Trapped in a place of torture

Khadj Rouf on the 'tough read' that is The Incest Diary, an anonymous offering published by Bloomsbury.

Be in no doubt, this book is a tough read. It’s an anonymous memoir of an American woman who recounts experiences of sexual abuse by her father, beginning when she was three years old and continuing into her twenties. Although Alexis Kirschbaum, Bloomsbury’s UK publishing director, has described the book as ‘disturbing’, she has also said that this is partly because ‘the author’s account is a chronicle of pleasure’.  

It is not.

The book is laid out impressionistically, moving between the past and present. The writing is compelling, often graphic and highly disturbing. On the surface, the writer is from an affluent and successful family. However, she reveals a transgenerational history of abuse; some of her relatives have had mental illness and died by suicide. She depicts a painful relationship with both her parents. Her relationship with her father is portrayed with intensity. She catalogues his suicide threats; emotional abuse towards her; experiences of torture and extreme violence. She gives glimpses into his distorted psyche – the ways in which he justifies and normalises his behaviour; the way he blames his daughter and how he ‘grooms’ her into a sexual object who can only depend on his love through a channel of abuse. He systematically and totally misuses his power. He dominates her mind.

A picture emerges of a daughter in turmoil, who has intense feelings of love for her father, as well as the desire to kill him. She appears to have internalised a distorted view of herself, and recounts intimate relationships where fetishised and brutalised sex have become normal.

Although the writer describes sexualised feelings towards her father, it is important to see this within its abusive context, beginning when she was three years old. She has been ensnared and manipulated. She writes about disturbances from early childhood, suffering physical pain and injury, cutting, phobias, destructive emotions and dissociation. She is conditioned, almost ‘brainwashed’, into a pattern of relationships where she is exploited, and where she displays signs of sex addiction. She makes several references to disclosures, within and outside the family, when she was totally ignored or pressured back into silence. This is the kind of world that can make a person go mad.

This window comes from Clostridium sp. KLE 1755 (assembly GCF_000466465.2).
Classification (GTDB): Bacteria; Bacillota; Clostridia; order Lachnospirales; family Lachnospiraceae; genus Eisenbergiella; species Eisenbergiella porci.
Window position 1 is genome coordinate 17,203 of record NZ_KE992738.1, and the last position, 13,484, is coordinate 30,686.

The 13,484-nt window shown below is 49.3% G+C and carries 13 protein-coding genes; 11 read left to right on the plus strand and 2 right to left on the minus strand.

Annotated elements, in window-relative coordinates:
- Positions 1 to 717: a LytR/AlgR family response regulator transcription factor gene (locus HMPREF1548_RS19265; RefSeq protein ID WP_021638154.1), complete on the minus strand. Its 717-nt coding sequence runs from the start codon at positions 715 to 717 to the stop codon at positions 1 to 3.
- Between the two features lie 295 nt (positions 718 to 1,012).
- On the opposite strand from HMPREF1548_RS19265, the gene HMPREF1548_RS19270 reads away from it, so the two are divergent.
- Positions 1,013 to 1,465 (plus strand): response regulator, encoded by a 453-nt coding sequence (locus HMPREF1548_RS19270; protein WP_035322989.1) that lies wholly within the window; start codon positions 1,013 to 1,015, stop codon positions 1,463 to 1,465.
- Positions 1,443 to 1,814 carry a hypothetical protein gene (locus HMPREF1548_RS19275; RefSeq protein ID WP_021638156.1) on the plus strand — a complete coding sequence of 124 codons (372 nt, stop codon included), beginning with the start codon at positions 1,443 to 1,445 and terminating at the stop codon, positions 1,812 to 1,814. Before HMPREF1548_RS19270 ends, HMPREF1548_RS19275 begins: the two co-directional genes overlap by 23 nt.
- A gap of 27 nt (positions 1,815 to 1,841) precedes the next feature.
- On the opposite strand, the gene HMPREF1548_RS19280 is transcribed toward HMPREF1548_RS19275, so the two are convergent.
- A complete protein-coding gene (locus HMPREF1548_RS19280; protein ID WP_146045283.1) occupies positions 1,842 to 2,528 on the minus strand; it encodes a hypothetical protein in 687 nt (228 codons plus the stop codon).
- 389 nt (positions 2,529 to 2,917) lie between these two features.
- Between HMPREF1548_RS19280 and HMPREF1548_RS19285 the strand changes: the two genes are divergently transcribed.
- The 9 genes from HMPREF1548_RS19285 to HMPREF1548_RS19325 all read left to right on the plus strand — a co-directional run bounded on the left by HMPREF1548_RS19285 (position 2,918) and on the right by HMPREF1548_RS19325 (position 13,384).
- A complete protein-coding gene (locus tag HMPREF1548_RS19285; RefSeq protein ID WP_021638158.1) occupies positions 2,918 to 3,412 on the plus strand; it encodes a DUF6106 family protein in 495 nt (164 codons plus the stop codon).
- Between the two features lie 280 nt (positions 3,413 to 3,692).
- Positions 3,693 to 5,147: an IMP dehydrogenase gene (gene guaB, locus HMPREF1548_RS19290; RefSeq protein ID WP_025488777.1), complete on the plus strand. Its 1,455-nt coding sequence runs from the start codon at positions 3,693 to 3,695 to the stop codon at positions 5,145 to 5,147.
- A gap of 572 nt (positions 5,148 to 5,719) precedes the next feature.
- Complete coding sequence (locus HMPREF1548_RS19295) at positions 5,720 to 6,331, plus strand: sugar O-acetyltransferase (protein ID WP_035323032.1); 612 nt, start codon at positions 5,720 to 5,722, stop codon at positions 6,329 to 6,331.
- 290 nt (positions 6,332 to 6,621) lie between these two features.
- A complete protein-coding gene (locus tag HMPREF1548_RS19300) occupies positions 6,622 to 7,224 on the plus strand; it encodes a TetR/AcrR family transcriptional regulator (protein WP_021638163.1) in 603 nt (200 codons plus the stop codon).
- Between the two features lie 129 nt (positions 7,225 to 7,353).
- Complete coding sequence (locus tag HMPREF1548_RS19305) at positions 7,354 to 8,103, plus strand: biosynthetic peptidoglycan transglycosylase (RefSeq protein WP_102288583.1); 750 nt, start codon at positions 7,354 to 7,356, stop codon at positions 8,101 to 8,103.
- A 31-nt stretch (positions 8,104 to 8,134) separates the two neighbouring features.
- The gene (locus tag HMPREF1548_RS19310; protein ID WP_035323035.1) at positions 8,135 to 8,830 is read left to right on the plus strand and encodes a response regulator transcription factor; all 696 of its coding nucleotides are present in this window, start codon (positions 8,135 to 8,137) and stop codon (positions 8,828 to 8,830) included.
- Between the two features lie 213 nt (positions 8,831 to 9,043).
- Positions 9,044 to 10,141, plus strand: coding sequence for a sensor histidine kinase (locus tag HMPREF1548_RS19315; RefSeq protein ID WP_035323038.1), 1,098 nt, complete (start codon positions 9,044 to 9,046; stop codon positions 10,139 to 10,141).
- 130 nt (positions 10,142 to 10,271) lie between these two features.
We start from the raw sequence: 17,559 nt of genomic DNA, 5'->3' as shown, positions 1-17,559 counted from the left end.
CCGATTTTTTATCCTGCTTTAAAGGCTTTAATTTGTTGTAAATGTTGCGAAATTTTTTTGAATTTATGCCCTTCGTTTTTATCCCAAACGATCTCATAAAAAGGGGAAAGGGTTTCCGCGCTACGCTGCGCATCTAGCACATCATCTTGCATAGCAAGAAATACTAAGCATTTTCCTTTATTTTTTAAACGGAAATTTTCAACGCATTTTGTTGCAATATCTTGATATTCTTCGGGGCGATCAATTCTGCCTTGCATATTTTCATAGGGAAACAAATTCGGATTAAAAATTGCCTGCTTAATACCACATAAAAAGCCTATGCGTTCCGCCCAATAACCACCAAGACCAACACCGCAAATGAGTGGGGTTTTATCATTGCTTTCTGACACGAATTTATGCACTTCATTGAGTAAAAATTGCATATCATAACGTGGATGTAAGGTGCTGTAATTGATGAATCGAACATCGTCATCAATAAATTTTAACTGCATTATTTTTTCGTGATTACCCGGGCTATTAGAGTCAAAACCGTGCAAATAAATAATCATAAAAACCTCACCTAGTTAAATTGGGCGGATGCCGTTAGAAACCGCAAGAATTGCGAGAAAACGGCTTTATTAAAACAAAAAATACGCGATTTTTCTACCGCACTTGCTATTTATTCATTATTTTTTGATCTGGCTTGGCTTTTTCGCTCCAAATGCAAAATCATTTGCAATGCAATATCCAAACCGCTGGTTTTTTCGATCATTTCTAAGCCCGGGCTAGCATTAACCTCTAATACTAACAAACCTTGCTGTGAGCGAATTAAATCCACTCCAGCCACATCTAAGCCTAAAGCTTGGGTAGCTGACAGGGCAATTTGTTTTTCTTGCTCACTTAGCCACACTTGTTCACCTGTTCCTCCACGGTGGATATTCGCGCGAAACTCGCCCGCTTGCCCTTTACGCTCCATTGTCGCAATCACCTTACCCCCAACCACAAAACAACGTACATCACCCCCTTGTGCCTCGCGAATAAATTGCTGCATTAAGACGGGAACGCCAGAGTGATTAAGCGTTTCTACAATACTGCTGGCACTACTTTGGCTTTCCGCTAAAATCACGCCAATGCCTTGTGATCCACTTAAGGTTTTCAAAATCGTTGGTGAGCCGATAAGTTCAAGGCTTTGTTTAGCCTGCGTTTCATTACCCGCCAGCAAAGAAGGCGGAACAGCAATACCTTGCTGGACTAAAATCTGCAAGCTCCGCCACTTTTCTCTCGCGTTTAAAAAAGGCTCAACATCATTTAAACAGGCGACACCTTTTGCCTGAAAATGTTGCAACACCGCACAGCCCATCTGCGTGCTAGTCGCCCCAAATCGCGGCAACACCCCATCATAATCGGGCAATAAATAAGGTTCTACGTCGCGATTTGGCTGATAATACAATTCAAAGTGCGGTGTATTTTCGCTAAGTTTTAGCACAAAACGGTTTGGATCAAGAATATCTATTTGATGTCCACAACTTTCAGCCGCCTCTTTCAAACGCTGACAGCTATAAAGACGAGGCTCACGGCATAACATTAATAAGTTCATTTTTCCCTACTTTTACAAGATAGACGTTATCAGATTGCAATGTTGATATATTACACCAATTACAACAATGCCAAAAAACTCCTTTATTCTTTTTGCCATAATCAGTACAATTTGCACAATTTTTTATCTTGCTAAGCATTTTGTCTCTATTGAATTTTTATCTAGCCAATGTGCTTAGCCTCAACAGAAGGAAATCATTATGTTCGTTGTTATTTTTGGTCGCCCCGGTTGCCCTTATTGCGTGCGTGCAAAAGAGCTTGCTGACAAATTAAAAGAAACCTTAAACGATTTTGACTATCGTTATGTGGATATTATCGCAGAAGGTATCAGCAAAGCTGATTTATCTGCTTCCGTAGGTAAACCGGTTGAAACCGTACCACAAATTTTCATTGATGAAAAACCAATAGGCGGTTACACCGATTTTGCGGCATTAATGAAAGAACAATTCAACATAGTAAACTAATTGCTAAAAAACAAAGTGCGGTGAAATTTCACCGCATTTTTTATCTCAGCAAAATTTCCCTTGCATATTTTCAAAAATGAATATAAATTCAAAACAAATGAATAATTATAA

This is a profoundly sad portrayal of the corrosive damage done to a child by her father over a long period of time. It is a powerful example of what the late Ray Wyre described as corruption and violation of a relationship. It is a harrowing testimony about the harms that children can face from the very people that they are meant to be able to trust. I hope that this book will not be sensationalised because of its graphic content. To focus on one aspect of the narrative at the expense of the context, profoundly misses the point. The imagery of the final lines is heartbreaking: the narrator lost in dissociation, looking at a green landscape, trapped in a place of torture.

- Reviewed by Dr Khadj Rouf, Consultant Clinical Psychologist

BPS Members can discuss this article

Already a member? Or Create an account

Not a member? Find out about becoming a member or subscriber